The Ultimate Wedding Wine Guide

By Glou Glou  •  Jan 10, 2019 at 10:28am  •  Lists

Engaged? Or perhaps planning a special soiree? Chances are, you’ll be looking for a venue soon. Then it’s time to pick the outfits, book the caterers and send out the invitations. But something that is often overlooked is the importance of the wine for the evening.

Having recently planned and experienced my own nuptials this past December, Gosia can testify to the fact that even as someone who works within the wine industry, arranging wine for your own wedding can be a daunting and somewhat frustrating item to tick off the list. Yet, you don’t need the aerobatic skills of a tightrope walker to strike the balance between pocket and palate pleasing.

Here’s an easy go-to-guide on how and what to pick for pouring, including some of my own personal lessons. Remember, this is a general rule of thumb, but ultimately wine is about personal preference, and as a wedding is reflection of your personalities, use the following tips as you see fit:

The HOW: 

Tip #1: What’s Your Budget?

If there’s no budget, please proceed to tip #2 (and yay for your lucky guests!). For everyone else, start by checking whether your venue allows you to bring in your own wine and whether they charge corkage and how much. This needs to be taken into your costing calculations.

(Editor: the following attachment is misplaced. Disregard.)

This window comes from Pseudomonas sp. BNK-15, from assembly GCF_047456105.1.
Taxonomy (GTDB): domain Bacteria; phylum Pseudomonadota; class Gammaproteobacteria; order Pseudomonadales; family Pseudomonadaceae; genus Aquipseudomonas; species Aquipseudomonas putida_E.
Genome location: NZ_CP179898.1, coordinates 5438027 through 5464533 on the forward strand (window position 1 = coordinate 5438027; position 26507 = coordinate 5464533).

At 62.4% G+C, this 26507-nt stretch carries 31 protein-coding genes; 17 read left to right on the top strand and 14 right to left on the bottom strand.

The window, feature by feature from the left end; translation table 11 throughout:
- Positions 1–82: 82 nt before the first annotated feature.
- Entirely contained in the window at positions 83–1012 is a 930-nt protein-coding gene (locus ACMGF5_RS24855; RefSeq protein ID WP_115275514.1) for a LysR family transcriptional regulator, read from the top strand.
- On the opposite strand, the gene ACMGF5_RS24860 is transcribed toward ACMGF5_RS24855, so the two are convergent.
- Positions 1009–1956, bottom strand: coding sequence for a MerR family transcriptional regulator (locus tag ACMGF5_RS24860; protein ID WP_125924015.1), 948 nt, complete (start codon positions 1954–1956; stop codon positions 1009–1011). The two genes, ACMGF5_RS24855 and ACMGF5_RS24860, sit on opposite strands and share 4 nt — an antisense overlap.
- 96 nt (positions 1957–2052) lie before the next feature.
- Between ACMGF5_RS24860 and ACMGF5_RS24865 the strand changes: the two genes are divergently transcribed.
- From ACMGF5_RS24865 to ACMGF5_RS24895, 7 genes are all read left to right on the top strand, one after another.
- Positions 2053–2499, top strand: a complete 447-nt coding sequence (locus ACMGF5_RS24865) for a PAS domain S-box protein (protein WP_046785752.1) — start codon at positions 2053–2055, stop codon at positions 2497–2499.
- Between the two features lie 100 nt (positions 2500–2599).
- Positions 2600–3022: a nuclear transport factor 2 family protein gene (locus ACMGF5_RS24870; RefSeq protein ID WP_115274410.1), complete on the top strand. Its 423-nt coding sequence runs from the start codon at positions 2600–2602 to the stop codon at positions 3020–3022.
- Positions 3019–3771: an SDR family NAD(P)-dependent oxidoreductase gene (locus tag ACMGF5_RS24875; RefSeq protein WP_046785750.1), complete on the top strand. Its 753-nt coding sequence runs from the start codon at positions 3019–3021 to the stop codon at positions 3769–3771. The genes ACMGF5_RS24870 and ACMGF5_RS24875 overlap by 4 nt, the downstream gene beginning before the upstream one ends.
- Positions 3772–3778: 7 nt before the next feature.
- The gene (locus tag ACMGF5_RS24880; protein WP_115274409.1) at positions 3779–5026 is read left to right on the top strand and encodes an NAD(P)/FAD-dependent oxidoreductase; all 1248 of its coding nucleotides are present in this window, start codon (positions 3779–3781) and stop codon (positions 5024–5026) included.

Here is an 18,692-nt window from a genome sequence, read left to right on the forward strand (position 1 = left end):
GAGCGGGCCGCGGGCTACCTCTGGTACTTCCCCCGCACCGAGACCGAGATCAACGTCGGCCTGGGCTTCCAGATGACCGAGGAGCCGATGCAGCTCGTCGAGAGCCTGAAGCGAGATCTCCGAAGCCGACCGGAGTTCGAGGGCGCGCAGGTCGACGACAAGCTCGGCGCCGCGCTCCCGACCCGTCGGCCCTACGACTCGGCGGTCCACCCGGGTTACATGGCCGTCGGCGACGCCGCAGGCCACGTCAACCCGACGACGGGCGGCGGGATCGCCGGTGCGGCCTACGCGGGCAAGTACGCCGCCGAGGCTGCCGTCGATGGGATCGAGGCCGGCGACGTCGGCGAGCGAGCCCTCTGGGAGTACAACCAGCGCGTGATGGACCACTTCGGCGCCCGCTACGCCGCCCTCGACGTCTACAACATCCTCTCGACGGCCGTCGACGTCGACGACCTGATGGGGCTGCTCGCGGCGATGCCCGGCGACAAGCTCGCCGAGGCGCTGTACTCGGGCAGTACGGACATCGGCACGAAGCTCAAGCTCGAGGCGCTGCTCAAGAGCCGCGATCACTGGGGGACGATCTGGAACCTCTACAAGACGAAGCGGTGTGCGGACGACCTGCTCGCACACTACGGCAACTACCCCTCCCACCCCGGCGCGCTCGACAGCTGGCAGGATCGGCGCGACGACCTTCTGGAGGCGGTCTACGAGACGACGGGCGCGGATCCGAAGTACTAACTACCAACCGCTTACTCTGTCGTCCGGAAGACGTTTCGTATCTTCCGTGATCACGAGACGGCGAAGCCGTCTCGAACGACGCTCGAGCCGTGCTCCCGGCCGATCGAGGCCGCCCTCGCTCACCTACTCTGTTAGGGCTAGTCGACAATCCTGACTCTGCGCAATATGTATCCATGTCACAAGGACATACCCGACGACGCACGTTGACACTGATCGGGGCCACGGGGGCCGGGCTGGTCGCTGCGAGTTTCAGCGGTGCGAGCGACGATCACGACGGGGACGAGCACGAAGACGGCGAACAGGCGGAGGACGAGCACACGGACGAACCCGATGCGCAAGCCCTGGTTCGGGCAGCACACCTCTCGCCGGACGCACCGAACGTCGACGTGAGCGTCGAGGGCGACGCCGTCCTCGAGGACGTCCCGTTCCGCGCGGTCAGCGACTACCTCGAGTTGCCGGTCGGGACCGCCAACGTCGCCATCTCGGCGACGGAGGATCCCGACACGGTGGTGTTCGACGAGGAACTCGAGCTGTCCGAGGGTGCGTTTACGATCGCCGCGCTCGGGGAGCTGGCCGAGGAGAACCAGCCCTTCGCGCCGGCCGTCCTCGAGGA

Then, the most important thing to consider is how much you can afford to spend. Remember that very few people will be analysing the aromas and flavour profile of your wine on the evening, meaning you want to serve good wine, but it doesn’t have to burn a flute-shaped hole in your pocket.

A general rule of thumb is to aim to pay for anywhere between R100 – R200 a bottle, or something like 5% – 10% of your total budget. 

Tip #2: How Much Wine Do We Need?

Is there enough wine? Yes, there is. Especially when you’re paying. Work on six glasses per bottle and generally allow for three glasses per person for dinner. If you want to get technical, to calculate how much wine you need, simply take the number of guests and divide by 2.15. If you’re hosting 120 guests, that amounts to 56 bottles of wine. If you’d like more, go for it, but this is a good estimate to work off, as people tend to over cater.

Bubbles are a little different, as they are generally poured for a toast. You can get away with about 8 servings per bottle. One glass per person for the toast should suffice and then it’s up to you whether you would like to offer guests a drink at reception on arrival. This generally works out at two glasses per person.

Tip #3: What Kind Of Wine Do We Need?

It might be obvious, but you might forget in the midst of all the other to do’s, so a mix of the following wines is ideal for your guests:

  • White wine
  • Red wine
  • Rosé wine
  • Sparkling wine

The kind of wine you need depends on what time of year your wedding takes place.

Spring or summer weddings equal hot days, during which time people prefer white wine, rosé and light reds. Consider a 30% white wine, 30% red wine, 30% rosé and 10% bubbly mix.